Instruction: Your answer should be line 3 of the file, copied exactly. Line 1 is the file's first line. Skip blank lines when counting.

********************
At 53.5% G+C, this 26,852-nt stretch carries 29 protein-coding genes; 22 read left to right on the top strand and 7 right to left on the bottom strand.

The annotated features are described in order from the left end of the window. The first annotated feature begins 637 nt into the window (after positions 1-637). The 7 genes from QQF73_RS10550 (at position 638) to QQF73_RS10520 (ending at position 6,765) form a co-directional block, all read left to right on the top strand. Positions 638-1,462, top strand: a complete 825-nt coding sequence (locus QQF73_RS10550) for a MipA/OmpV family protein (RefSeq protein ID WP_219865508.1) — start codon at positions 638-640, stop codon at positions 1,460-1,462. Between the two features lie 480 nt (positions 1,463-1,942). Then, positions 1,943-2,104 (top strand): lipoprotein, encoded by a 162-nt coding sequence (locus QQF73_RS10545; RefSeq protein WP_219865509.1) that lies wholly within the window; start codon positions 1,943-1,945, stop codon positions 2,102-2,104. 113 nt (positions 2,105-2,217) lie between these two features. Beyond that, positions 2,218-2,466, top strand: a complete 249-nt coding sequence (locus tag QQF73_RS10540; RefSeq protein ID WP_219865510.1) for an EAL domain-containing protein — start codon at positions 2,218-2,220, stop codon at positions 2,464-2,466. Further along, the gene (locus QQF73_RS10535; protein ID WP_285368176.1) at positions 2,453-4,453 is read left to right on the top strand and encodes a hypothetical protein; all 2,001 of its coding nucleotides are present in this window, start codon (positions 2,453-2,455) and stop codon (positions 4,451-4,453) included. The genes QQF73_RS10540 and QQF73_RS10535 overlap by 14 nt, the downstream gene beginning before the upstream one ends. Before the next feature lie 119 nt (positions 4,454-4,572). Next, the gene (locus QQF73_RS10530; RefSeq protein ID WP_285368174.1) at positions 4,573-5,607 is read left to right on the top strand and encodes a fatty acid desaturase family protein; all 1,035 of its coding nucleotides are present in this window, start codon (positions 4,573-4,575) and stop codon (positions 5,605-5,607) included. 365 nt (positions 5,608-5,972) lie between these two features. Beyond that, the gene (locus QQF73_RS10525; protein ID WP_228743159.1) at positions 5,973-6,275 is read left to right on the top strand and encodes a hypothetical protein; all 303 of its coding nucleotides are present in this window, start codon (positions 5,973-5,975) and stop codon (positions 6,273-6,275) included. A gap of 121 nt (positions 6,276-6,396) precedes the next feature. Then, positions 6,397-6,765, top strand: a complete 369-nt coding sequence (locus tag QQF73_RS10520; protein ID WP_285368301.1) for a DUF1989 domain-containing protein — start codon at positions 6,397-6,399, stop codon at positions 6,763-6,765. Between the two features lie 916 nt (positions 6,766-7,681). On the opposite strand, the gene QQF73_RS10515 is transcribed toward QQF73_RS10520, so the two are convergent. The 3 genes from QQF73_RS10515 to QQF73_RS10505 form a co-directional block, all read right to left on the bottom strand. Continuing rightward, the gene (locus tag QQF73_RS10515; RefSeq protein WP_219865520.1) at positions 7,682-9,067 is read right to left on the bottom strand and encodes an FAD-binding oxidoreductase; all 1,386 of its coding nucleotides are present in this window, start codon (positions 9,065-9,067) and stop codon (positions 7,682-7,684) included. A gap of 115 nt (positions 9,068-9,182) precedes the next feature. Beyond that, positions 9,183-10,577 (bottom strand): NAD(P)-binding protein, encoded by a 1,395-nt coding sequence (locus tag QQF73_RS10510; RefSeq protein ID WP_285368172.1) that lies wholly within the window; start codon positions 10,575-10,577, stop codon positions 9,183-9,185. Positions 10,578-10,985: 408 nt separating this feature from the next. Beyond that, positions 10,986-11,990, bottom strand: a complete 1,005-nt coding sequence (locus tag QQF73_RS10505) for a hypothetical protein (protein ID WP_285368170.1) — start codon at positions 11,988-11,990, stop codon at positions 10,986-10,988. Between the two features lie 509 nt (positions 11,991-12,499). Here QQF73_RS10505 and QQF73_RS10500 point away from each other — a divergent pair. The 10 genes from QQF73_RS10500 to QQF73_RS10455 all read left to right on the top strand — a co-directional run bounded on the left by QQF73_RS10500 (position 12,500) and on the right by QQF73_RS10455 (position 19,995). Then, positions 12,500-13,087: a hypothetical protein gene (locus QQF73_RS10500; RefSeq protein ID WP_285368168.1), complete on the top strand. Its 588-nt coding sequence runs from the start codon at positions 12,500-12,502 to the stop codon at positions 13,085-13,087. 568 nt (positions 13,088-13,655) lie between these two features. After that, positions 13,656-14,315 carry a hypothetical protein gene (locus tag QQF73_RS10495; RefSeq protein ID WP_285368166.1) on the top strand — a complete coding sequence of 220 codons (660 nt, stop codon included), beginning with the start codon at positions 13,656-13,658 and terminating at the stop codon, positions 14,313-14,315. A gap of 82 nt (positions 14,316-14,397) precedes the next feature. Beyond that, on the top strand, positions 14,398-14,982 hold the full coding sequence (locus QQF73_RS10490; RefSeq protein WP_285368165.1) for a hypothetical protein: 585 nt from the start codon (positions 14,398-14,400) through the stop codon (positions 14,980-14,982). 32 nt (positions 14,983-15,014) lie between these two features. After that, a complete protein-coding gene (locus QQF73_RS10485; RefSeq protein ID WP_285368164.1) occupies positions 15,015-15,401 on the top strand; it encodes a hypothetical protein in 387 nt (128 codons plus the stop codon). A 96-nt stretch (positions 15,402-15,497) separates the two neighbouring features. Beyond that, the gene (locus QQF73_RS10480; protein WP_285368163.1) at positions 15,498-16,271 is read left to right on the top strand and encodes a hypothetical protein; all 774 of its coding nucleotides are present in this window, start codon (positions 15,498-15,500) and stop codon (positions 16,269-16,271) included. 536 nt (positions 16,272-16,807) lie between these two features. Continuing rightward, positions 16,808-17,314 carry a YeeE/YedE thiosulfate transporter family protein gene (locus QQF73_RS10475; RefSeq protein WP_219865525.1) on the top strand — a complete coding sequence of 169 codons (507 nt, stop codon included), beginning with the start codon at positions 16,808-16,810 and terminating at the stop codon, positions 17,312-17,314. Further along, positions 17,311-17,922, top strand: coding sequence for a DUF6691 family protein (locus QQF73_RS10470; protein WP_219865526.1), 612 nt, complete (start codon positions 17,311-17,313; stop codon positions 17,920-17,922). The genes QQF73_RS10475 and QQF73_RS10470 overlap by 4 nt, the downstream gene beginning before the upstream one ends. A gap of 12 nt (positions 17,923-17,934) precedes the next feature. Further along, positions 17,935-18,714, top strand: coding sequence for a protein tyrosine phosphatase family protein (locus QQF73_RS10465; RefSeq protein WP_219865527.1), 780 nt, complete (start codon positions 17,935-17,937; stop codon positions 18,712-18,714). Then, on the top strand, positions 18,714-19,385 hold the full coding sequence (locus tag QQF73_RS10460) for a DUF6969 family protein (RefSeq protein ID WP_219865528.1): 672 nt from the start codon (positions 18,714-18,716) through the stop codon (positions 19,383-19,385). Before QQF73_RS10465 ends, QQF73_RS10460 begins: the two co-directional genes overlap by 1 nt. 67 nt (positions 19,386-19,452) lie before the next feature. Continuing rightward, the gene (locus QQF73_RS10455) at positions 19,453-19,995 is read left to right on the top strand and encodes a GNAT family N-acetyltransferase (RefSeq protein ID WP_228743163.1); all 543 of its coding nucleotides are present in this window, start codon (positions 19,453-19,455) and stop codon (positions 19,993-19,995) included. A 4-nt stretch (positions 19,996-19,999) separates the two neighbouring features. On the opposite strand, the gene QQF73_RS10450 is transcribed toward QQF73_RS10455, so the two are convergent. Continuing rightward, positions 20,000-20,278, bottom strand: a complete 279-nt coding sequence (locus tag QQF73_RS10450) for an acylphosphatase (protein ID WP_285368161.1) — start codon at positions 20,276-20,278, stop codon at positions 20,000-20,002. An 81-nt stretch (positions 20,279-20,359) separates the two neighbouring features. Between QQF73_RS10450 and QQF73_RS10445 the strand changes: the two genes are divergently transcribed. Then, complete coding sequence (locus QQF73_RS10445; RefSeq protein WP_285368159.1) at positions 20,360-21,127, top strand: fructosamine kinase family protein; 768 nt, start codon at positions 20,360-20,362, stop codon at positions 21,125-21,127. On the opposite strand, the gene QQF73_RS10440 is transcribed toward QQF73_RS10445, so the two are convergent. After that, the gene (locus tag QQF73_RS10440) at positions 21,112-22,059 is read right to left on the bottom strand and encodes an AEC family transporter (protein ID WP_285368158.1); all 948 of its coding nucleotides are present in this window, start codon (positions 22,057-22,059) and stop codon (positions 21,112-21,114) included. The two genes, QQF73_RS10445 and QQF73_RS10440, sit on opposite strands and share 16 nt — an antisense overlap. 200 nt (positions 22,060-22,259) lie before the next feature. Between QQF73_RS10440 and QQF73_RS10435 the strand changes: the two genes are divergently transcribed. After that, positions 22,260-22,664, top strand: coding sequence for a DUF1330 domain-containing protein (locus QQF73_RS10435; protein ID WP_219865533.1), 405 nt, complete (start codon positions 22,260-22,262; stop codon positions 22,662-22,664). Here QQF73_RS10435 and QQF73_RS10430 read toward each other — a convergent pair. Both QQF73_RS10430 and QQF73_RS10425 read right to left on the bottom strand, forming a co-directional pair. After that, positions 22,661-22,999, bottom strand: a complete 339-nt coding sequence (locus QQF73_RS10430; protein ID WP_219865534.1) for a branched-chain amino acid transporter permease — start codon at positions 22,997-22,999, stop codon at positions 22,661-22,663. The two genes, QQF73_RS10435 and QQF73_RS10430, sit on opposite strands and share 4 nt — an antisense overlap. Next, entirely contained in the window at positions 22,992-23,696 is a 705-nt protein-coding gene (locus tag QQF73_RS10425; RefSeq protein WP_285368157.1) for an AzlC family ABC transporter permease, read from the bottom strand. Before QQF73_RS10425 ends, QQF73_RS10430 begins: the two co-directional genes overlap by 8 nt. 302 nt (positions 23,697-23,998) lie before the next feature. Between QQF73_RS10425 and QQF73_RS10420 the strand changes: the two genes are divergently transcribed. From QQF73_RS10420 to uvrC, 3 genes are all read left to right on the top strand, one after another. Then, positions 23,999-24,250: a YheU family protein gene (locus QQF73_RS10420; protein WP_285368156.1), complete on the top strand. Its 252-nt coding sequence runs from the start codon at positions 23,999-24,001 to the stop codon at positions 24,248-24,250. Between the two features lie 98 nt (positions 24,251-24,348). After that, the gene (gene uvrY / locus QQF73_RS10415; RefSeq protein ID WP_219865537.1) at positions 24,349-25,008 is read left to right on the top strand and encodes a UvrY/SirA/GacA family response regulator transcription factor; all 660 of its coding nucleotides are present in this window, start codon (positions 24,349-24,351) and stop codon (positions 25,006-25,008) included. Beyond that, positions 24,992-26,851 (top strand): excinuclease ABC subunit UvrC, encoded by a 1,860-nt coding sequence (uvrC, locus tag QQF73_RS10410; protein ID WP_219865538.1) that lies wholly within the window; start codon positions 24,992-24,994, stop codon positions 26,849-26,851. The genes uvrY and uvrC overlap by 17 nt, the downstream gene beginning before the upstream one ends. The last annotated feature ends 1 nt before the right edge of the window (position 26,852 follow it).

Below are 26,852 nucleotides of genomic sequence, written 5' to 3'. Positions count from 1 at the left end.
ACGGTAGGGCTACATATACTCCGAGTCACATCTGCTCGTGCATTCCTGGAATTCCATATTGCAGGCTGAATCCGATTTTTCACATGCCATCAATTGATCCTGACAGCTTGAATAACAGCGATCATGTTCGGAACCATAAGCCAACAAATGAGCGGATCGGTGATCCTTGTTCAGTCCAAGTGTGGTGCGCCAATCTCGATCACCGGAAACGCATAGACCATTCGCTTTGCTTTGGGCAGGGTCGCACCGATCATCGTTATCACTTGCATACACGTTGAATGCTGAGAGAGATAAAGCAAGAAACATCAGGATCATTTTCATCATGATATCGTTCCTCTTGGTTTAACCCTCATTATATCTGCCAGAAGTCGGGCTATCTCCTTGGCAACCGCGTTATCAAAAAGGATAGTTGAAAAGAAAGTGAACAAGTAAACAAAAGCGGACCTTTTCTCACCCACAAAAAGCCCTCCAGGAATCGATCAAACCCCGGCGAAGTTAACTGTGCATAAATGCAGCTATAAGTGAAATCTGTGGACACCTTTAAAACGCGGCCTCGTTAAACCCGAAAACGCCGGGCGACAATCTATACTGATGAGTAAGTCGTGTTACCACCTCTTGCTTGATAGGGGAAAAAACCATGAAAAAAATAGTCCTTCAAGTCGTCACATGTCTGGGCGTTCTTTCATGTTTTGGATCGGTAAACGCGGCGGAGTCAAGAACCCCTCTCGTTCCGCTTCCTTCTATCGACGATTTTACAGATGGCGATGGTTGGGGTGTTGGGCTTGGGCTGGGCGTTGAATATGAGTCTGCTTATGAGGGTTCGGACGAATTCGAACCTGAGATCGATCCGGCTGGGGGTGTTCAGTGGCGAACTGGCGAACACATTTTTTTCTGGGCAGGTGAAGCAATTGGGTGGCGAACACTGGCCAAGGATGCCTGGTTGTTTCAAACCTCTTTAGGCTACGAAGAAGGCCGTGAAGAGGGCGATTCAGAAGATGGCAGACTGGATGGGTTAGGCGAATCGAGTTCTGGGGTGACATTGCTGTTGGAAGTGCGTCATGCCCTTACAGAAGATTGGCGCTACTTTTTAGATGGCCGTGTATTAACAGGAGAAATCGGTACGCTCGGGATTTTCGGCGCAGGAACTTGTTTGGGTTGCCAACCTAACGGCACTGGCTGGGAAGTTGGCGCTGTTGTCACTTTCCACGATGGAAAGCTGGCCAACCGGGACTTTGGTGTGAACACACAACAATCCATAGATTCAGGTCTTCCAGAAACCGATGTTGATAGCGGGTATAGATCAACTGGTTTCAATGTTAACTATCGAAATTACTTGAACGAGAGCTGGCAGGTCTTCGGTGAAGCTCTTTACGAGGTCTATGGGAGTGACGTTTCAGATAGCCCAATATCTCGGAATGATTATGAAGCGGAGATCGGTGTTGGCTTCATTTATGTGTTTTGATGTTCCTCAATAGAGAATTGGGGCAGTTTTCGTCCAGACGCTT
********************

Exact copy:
Below are 26,852 nucleotides of genomic sequence, written 5' to 3'. Positions count from 1 at the left end.